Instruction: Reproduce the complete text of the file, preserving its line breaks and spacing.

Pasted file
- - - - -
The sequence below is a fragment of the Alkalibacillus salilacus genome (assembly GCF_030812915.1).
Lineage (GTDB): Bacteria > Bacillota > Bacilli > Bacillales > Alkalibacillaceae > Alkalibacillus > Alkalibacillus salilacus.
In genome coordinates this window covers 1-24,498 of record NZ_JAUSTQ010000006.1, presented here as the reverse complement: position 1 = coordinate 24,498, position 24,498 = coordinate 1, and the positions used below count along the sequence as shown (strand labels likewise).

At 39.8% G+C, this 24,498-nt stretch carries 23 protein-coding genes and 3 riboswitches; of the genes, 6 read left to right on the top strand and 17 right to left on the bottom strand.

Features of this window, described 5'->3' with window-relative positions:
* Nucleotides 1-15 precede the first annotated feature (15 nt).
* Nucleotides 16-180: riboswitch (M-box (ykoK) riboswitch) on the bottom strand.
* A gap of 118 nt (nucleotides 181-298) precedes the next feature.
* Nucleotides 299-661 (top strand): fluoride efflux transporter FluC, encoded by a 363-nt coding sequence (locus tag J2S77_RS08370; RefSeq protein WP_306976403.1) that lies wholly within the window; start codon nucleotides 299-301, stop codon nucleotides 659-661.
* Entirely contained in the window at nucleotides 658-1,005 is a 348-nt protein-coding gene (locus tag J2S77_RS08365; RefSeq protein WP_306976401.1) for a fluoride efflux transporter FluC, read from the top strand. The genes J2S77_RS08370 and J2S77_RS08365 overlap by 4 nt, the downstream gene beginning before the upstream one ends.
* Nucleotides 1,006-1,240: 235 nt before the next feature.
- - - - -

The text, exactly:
The sequence below is a fragment of the Alkalibacillus salilacus genome (assembly GCF_030812915.1).
Lineage (GTDB): Bacteria > Bacillota > Bacilli > Bacillales > Alkalibacillaceae > Alkalibacillus > Alkalibacillus salilacus.
In genome coordinates this window covers 1-24,498 of record NZ_JAUSTQ010000006.1, presented here as the reverse complement: position 1 = coordinate 24,498, position 24,498 = coordinate 1, and the positions used below count along the sequence as shown (strand labels likewise).

At 39.8% G+C, this 24,498-nt stretch carries 23 protein-coding genes and 3 riboswitches; of the genes, 6 read left to right on the top strand and 17 right to left on the bottom strand.

Features of this window, described 5'->3' with window-relative positions:
* Nucleotides 1-15 precede the first annotated feature (15 nt).
* Nucleotides 16-180: riboswitch (M-box (ykoK) riboswitch) on the bottom strand.
* A gap of 118 nt (nucleotides 181-298) precedes the next feature.
* Nucleotides 299-661 (top strand): fluoride efflux transporter FluC, encoded by a 363-nt coding sequence (locus tag J2S77_RS08370; RefSeq protein WP_306976403.1) that lies wholly within the window; start codon nucleotides 299-301, stop codon nucleotides 659-661.
* Entirely contained in the window at nucleotides 658-1,005 is a 348-nt protein-coding gene (locus tag J2S77_RS08365; RefSeq protein WP_306976401.1) for a fluoride efflux transporter FluC, read from the top strand. The genes J2S77_RS08370 and J2S77_RS08365 overlap by 4 nt, the downstream gene beginning before the upstream one ends.
* Nucleotides 1,006-1,240: 235 nt before the next feature.